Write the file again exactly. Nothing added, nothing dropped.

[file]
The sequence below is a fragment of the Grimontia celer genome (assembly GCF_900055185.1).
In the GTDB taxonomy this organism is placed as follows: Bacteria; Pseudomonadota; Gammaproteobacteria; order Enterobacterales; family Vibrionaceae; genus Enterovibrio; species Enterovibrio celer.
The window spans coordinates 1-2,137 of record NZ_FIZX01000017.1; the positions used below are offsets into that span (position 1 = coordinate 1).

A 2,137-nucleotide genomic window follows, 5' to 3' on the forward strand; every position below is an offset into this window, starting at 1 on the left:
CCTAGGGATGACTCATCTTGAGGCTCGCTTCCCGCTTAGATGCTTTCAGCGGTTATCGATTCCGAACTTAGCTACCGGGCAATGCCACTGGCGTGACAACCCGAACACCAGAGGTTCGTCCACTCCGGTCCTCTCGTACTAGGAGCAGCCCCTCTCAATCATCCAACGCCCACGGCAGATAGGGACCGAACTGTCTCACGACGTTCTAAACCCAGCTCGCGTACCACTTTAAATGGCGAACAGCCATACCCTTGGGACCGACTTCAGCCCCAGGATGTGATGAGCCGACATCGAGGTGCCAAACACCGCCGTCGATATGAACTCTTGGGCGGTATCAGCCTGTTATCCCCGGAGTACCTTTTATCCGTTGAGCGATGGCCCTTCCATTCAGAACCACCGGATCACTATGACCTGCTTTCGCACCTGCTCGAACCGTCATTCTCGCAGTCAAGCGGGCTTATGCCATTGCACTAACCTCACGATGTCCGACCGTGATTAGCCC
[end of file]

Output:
The sequence below is a fragment of the Grimontia celer genome (assembly GCF_900055185.1).
In the GTDB taxonomy this organism is placed as follows: Bacteria; Pseudomonadota; Gammaproteobacteria; order Enterobacterales; family Vibrionaceae; genus Enterovibrio; species Enterovibrio celer.
The window spans coordinates 1-2,137 of record NZ_FIZX01000017.1; the positions used below are offsets into that span (position 1 = coordinate 1).

A 2,137-nucleotide genomic window follows, 5' to 3' on the forward strand; every position below is an offset into this window, starting at 1 on the left:
CCTAGGGATGACTCATCTTGAGGCTCGCTTCCCGCTTAGATGCTTTCAGCGGTTATCGATTCCGAACTTAGCTACCGGGCAATGCCACTGGCGTGACAACCCGAACACCAGAGGTTCGTCCACTCCGGTCCTCTCGTACTAGGAGCAGCCCCTCTCAATCATCCAACGCCCACGGCAGATAGGGACCGAACTGTCTCACGACGTTCTAAACCCAGCTCGCGTACCACTTTAAATGGCGAACAGCCATACCCTTGGGACCGACTTCAGCCCCAGGATGTGATGAGCCGACATCGAGGTGCCAAACACCGCCGTCGATATGAACTCTTGGGCGGTATCAGCCTGTTATCCCCGGAGTACCTTTTATCCGTTGAGCGATGGCCCTTCCATTCAGAACCACCGGATCACTATGACCTGCTTTCGCACCTGCTCGAACCGTCATTCTCGCAGTCAAGCGGGCTTATGCCATTGCACTAACCTCACGATGTCCGACCGTGATTAGCCC